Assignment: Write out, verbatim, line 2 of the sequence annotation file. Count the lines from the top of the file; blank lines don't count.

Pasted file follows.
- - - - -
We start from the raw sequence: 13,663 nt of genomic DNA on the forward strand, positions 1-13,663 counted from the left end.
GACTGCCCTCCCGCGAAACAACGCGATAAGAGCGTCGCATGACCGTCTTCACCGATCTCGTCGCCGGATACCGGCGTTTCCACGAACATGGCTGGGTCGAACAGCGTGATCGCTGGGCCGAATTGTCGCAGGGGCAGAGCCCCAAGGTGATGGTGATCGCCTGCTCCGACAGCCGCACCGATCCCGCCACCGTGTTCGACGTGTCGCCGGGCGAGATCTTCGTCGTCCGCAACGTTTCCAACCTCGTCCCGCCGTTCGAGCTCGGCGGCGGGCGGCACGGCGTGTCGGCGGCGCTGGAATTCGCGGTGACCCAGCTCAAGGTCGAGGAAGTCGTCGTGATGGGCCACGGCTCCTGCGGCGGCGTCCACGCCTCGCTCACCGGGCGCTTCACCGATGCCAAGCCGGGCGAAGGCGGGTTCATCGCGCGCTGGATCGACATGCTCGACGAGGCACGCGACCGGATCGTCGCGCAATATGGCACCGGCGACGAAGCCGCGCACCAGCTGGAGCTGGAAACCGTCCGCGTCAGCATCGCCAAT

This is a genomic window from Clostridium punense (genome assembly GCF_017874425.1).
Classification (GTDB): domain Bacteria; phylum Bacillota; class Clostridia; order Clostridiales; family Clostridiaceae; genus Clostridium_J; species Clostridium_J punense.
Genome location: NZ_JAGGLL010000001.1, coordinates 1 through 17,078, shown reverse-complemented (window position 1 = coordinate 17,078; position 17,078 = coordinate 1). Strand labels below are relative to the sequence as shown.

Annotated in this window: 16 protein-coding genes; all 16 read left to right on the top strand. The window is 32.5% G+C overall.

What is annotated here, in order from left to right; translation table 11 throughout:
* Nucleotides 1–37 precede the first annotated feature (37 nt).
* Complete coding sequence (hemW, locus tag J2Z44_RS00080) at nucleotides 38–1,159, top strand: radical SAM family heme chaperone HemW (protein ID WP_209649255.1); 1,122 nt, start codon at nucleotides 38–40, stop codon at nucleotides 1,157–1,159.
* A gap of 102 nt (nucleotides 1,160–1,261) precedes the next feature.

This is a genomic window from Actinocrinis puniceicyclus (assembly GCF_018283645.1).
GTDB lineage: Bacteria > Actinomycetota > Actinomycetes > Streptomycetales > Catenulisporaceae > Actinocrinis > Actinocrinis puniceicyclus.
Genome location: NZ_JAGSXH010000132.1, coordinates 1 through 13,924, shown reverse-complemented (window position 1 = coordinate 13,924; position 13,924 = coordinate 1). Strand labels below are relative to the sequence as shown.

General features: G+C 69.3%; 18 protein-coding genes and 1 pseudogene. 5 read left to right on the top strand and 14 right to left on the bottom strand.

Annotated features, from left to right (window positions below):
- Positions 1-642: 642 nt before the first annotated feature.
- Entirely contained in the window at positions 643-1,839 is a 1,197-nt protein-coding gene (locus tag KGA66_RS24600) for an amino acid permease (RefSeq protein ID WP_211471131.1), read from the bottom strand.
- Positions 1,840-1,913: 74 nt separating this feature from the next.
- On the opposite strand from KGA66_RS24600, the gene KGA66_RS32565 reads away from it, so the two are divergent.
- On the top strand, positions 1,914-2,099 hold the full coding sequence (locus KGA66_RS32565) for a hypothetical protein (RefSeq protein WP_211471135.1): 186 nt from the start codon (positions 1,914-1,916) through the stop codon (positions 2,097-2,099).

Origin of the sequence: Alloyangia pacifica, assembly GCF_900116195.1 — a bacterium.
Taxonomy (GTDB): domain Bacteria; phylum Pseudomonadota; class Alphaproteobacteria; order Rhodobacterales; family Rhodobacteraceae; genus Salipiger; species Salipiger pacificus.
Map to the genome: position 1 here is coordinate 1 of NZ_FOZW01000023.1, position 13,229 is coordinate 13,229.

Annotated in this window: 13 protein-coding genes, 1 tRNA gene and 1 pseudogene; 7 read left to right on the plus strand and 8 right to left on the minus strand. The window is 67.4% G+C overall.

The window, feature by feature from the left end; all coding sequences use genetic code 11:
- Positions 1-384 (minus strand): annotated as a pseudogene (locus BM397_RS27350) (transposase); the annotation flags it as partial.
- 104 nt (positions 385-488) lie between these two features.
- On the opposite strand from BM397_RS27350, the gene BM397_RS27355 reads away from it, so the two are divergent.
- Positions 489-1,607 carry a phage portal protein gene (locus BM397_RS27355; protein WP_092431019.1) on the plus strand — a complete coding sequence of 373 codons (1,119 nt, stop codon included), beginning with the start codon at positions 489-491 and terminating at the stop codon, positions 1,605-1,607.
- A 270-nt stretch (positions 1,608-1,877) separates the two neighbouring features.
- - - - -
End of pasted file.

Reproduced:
GACTGCCCTCCCGCGAAACAACGCGATAAGAGCGTCGCATGACCGTCTTCACCGATCTCGTCGCCGGATACCGGCGTTTCCACGAACATGGCTGGGTCGAACAGCGTGATCGCTGGGCCGAATTGTCGCAGGGGCAGAGCCCCAAGGTGATGGTGATCGCCTGCTCCGACAGCCGCACCGATCCCGCCACCGTGTTCGACGTGTCGCCGGGCGAGATCTTCGTCGTCCGCAACGTTTCCAACCTCGTCCCGCCGTTCGAGCTCGGCGGCGGGCGGCACGGCGTGTCGGCGGCGCTGGAATTCGCGGTGACCCAGCTCAAGGTCGAGGAAGTCGTCGTGATGGGCCACGGCTCCTGCGGCGGCGTCCACGCCTCGCTCACCGGGCGCTTCACCGATGCCAAGCCGGGCGAAGGCGGGTTCATCGCGCGCTGGATCGACATGCTCGACGAGGCACGCGACCGGATCGTCGCGCAATATGGCACCGGCGACGAAGCCGCGCACCAGCTGGAGCTGGAAACCGTCCGCGTCAGCATCGCCAAT